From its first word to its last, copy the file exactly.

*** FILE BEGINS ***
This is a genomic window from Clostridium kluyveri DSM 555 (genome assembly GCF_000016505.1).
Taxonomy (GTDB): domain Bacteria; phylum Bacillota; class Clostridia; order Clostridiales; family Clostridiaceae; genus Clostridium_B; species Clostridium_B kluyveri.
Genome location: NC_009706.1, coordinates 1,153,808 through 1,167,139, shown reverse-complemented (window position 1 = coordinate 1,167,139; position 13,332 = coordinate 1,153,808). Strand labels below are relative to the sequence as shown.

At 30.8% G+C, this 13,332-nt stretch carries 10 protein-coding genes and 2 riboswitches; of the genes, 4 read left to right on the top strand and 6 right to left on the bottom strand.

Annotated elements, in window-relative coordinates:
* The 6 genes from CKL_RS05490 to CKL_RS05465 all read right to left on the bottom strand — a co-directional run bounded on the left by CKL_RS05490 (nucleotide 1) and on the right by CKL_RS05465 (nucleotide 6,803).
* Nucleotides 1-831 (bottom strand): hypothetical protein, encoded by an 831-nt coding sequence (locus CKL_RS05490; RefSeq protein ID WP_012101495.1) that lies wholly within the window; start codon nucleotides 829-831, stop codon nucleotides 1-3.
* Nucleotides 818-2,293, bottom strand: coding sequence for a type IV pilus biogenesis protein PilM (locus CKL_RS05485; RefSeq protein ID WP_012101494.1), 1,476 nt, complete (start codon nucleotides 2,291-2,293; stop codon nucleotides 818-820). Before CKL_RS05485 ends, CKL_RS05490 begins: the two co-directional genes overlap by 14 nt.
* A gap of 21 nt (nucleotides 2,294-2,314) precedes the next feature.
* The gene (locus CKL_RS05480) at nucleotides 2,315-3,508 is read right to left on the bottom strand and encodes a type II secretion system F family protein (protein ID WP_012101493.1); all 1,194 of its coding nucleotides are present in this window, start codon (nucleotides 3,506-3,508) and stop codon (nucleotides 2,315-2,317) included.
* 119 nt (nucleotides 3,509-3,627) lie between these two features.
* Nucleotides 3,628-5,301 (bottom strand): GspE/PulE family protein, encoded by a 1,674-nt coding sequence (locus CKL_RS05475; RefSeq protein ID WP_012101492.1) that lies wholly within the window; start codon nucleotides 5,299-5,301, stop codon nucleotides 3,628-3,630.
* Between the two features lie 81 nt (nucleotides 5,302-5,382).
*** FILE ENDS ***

This is a genomic window from Clostridium kluyveri DSM 555 (genome assembly GCF_000016505.1).
Taxonomy (GTDB): domain Bacteria; phylum Bacillota; class Clostridia; order Clostridiales; family Clostridiaceae; genus Clostridium_B; species Clostridium_B kluyveri.
Genome location: NC_009706.1, coordinates 1,153,808 through 1,167,139, shown reverse-complemented (window position 1 = coordinate 1,167,139; position 13,332 = coordinate 1,153,808). Strand labels below are relative to the sequence as shown.

At 30.8% G+C, this 13,332-nt stretch carries 10 protein-coding genes and 2 riboswitches; of the genes, 4 read left to right on the top strand and 6 right to left on the bottom strand.

Annotated elements, in window-relative coordinates:
* The 6 genes from CKL_RS05490 to CKL_RS05465 all read right to left on the bottom strand — a co-directional run bounded on the left by CKL_RS05490 (nucleotide 1) and on the right by CKL_RS05465 (nucleotide 6,803).
* Nucleotides 1-831 (bottom strand): hypothetical protein, encoded by an 831-nt coding sequence (locus CKL_RS05490; RefSeq protein ID WP_012101495.1) that lies wholly within the window; start codon nucleotides 829-831, stop codon nucleotides 1-3.
* Nucleotides 818-2,293, bottom strand: coding sequence for a type IV pilus biogenesis protein PilM (locus CKL_RS05485; RefSeq protein ID WP_012101494.1), 1,476 nt, complete (start codon nucleotides 2,291-2,293; stop codon nucleotides 818-820). Before CKL_RS05485 ends, CKL_RS05490 begins: the two co-directional genes overlap by 14 nt.
* A gap of 21 nt (nucleotides 2,294-2,314) precedes the next feature.
* The gene (locus CKL_RS05480) at nucleotides 2,315-3,508 is read right to left on the bottom strand and encodes a type II secretion system F family protein (protein ID WP_012101493.1); all 1,194 of its coding nucleotides are present in this window, start codon (nucleotides 3,506-3,508) and stop codon (nucleotides 2,315-2,317) included.
* 119 nt (nucleotides 3,509-3,627) lie between these two features.
* Nucleotides 3,628-5,301 (bottom strand): GspE/PulE family protein, encoded by a 1,674-nt coding sequence (locus CKL_RS05475; RefSeq protein ID WP_012101492.1) that lies wholly within the window; start codon nucleotides 5,299-5,301, stop codon nucleotides 3,628-3,630.
* Between the two features lie 81 nt (nucleotides 5,302-5,382).